Have any of your released any music with anyone else in the past?  If so, can you tell us a little bit about that here?  
I was in a stoner/sludge band called The Moundbuilders for a hot minute, along with Ryan -the original bass player-.  Jeff was in Necropharmacon with our current bass player, Michael Naish, before THC started.  They were groovy and sludgy.  Naish was also in a really heavy doom band called Sleepbringer.  THC is pretty much my full time project.  Ryan and Jeff started a stoner/punk/doom hybrid band called The Hedons that released two records.  I think you can find all of that on Bandcamp.  I have been working on some Americana/Country/Rock material that doesn’t quite fit THC’s sound and I hope to take that to Nashville to shop around to publishing companies and labels.  However, everyone is still real focused on what THC is doing and we haven’t strayed much.  I think it’s good.  I like being in a band where everyone is invested and committed to the goals at hand.
When did you decide to start writing and performing your own music?  
I have always been focused on writing my own music.  I rarely learn cover songs.    I picked up the guitar to express myself.  I have always considered myself a songwriter.  I think that shows in THC’s sound where most other bands in the genre are more centered on the riff.  It’s what sets us apart.  Not everyone gets it in the scene…but I think the ones who do, really support that aspect.  You might have a great riff…but it’s just a riff if you can’t write a song around it.  People like choruses and hooks.   Sabbath and Zeppelin could riff and jam all day…but at the end of the day, they wrote KILLER songs. That’s why we still listen to them, not because of the solos.  
Do you have a certain creed in the band?  
We do what we want to do. That’s the idea.  We show up to have fun and jam.  As much as we’d like for a label to put out our albums on vinyl, we revel in the fact that we are DIY…and that lets us be as creative as we want.  No deadlines….no expectations.  If we want to release something…we do it.  We are fans of the genre first and foremost and we are happy to be able to get to play shows with bands that we dig as fans…like The Heavy EyesMos Generator, and Elder, to name a few.  Because we can play whatever music we want, it has opened up a lot more options for playing shows with jam bands or country bands or whoever we feel like playing or collaborating with.  If anything, THC was meant to be a core group of guys who could collaborate and jam with anyone.  
What are some major influences on your sound?  
Everything.  We are all big ‘stoner rock’ rock fans.  We all agree on Fu Manchu, Nebula, Clutch, Monster Magnet and Kyuss.  We all like Black Sabbath and Pink Floyd. Rock music in general.  If I was to hand out stereotypes for the band;   Naish seems to go for the REAL heavy stuff before the rest of us,  I’m the classic rock/soul/R&B/country fan, and Jeff likes a lot the bands like Samsara Blues Experiment, Radar Men From The Moon….space rock.  I don’t think we hide our influences at all. I mean, we have a song called NEIL YOUNG!  We listen to everything and take notes.  All of us are students of rock and roll, but we bring in influences from all over.  That’s the name of the game, you know?  Otherwise it gets real stale real fast.    I have wrote for blogs like The Soda Shop and The Ripple Effect in the past, so I have a pretty good flow of the newest stuff going on in the scene.  It helps us keep relevant, but we refuse to be derivative or follow a trend if we can help it.  THC was lucky that the heavy, psychedelic, blues sound was real popular in the scene when we started.  That wasn’t on purpose.  We were just making the music we liked hearing and I wrote the songs because that was what I heard in my head and what I could get to come out through my fingers.  We aren’t going to change our sound just because some band got real popular on a sound that we can reproduce.  That wouldn’t be fair to anyone.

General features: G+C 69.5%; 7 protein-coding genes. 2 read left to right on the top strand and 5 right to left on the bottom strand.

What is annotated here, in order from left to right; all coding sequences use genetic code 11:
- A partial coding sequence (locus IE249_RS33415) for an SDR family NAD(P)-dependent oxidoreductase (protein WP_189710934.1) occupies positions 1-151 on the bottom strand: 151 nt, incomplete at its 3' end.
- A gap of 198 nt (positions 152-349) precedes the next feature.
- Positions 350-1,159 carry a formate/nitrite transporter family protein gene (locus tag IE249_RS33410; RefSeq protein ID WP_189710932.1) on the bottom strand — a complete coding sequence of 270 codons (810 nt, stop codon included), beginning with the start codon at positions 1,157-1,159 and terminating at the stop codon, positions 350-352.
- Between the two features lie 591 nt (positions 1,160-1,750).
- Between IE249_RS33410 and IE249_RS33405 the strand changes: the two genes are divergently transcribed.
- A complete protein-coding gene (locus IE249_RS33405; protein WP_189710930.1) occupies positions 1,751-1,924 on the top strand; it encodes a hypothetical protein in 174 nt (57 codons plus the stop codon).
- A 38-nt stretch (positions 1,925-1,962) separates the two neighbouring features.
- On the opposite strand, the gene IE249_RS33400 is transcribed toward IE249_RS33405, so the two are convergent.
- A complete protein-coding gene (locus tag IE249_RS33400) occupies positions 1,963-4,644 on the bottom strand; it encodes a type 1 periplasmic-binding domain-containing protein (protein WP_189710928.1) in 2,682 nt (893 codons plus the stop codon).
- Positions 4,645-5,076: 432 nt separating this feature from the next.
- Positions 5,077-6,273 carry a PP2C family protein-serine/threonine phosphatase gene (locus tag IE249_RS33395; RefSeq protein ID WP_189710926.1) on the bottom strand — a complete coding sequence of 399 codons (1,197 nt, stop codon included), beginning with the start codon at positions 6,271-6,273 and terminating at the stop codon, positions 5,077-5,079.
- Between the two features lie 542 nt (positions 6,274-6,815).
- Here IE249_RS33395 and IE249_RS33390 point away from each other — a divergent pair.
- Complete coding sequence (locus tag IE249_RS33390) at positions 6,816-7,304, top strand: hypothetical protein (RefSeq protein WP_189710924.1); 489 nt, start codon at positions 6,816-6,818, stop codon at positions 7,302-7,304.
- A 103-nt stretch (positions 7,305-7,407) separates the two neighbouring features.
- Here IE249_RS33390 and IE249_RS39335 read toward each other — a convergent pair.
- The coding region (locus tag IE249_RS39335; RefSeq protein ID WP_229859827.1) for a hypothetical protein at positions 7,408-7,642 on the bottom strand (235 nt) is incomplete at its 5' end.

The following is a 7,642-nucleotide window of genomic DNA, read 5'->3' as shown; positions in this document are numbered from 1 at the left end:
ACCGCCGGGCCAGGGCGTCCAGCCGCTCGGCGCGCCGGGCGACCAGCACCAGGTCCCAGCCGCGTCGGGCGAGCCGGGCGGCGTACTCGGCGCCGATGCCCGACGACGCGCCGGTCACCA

What’s the songwriting process like for your band?
Well, lately it’s been super collaborative and very jam influenced.  It’s super exciting actually.  We are playing telepathically and experimenting more than ever.  We are getting real comfortable doing that.  When they aren’t long instrumental pieces, I usually have a lot of the songs mostly written ahead of time.  The first two albums were written by myself and then I’d present them to the band.  I like doing that and hate doing that at the same time.  I think it’s good for the band to sound like the band…not just one person’s vision.  That’s taken a lot of learning on my behalf to get used to, but it’s for the better.    I think a lot about songwriting though.  I think that every song I write is just a gift from the universe.  More often than not, it just pours out in a couple of minutes. Rarely do I have to work on it.  I don’t know where it comes from or when it’s coming…it just happens.  I hope that never stops.  You can get ‘good’ at writing songs, but I doubt I’ll ever be the songwriter who could just sit down and do it on queue.  My universe just gets in tune with itself and *poof* THC has another song to rehearse.     Naish is a riff machine, to his credit.  He’s been really pushing Jeff and I’s playing since he joined the band.  When we were without a bass player (when we recorded the studio tracks for Uno Dose)  Jeff would sit down at the drum kit and I’d kick on the fuzz pedal and away we went.  Still, it just happened…almost telepathically.  Jeff could tell when I was on to something and he’d hurry to get the recorder going and get behind the set.  It’s one of the most amazing things in my life and I cherish greatly.  It’s not to be taken lightly or for granted if you have that gift, no matter what level you get to take it to.